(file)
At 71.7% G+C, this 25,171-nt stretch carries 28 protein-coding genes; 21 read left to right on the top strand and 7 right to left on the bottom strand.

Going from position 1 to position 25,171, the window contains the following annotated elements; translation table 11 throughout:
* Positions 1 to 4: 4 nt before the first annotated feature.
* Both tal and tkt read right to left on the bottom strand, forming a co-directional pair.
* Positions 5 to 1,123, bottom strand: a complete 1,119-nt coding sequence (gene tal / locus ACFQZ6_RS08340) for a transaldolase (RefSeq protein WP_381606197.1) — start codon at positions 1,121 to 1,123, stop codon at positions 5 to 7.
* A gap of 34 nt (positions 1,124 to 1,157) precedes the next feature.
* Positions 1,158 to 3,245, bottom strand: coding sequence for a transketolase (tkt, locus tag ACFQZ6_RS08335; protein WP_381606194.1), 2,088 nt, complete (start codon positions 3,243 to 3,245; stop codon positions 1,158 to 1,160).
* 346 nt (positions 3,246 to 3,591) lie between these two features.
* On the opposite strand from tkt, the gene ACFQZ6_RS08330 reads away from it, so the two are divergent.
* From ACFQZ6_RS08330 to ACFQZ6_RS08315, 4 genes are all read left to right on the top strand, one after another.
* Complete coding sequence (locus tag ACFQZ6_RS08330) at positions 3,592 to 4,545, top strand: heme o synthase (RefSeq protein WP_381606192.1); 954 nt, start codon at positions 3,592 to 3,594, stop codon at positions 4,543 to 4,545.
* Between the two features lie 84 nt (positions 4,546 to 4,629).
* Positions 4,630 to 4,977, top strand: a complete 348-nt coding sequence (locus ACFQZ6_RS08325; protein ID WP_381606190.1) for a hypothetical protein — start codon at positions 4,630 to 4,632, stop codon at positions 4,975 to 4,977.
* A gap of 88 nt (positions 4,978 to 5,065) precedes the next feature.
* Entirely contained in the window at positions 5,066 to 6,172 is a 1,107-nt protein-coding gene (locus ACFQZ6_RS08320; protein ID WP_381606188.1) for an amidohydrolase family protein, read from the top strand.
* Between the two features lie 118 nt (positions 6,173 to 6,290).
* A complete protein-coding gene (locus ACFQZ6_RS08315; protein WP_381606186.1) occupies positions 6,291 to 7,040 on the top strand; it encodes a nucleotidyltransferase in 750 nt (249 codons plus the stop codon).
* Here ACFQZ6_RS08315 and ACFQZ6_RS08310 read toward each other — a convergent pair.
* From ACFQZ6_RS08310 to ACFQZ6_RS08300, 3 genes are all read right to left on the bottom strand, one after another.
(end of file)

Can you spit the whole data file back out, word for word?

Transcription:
At 71.7% G+C, this 25,171-nt stretch carries 28 protein-coding genes; 21 read left to right on the top strand and 7 right to left on the bottom strand.

Going from position 1 to position 25,171, the window contains the following annotated elements; translation table 11 throughout:
* Positions 1 to 4: 4 nt before the first annotated feature.
* Both tal and tkt read right to left on the bottom strand, forming a co-directional pair.
* Positions 5 to 1,123, bottom strand: a complete 1,119-nt coding sequence (gene tal / locus ACFQZ6_RS08340) for a transaldolase (RefSeq protein WP_381606197.1) — start codon at positions 1,121 to 1,123, stop codon at positions 5 to 7.
* A gap of 34 nt (positions 1,124 to 1,157) precedes the next feature.
* Positions 1,158 to 3,245, bottom strand: coding sequence for a transketolase (tkt, locus tag ACFQZ6_RS08335; protein WP_381606194.1), 2,088 nt, complete (start codon positions 3,243 to 3,245; stop codon positions 1,158 to 1,160).
* 346 nt (positions 3,246 to 3,591) lie between these two features.
* On the opposite strand from tkt, the gene ACFQZ6_RS08330 reads away from it, so the two are divergent.
* From ACFQZ6_RS08330 to ACFQZ6_RS08315, 4 genes are all read left to right on the top strand, one after another.
* Complete coding sequence (locus tag ACFQZ6_RS08330) at positions 3,592 to 4,545, top strand: heme o synthase (RefSeq protein WP_381606192.1); 954 nt, start codon at positions 3,592 to 3,594, stop codon at positions 4,543 to 4,545.
* Between the two features lie 84 nt (positions 4,546 to 4,629).
* Positions 4,630 to 4,977, top strand: a complete 348-nt coding sequence (locus ACFQZ6_RS08325; protein ID WP_381606190.1) for a hypothetical protein — start codon at positions 4,630 to 4,632, stop codon at positions 4,975 to 4,977.
* A gap of 88 nt (positions 4,978 to 5,065) precedes the next feature.
* Entirely contained in the window at positions 5,066 to 6,172 is a 1,107-nt protein-coding gene (locus ACFQZ6_RS08320; protein ID WP_381606188.1) for an amidohydrolase family protein, read from the top strand.
* Between the two features lie 118 nt (positions 6,173 to 6,290).
* A complete protein-coding gene (locus ACFQZ6_RS08315; protein WP_381606186.1) occupies positions 6,291 to 7,040 on the top strand; it encodes a nucleotidyltransferase in 750 nt (249 codons plus the stop codon).
* Here ACFQZ6_RS08315 and ACFQZ6_RS08310 read toward each other — a convergent pair.
* From ACFQZ6_RS08310 to ACFQZ6_RS08300, 3 genes are all read right to left on the bottom strand, one after another.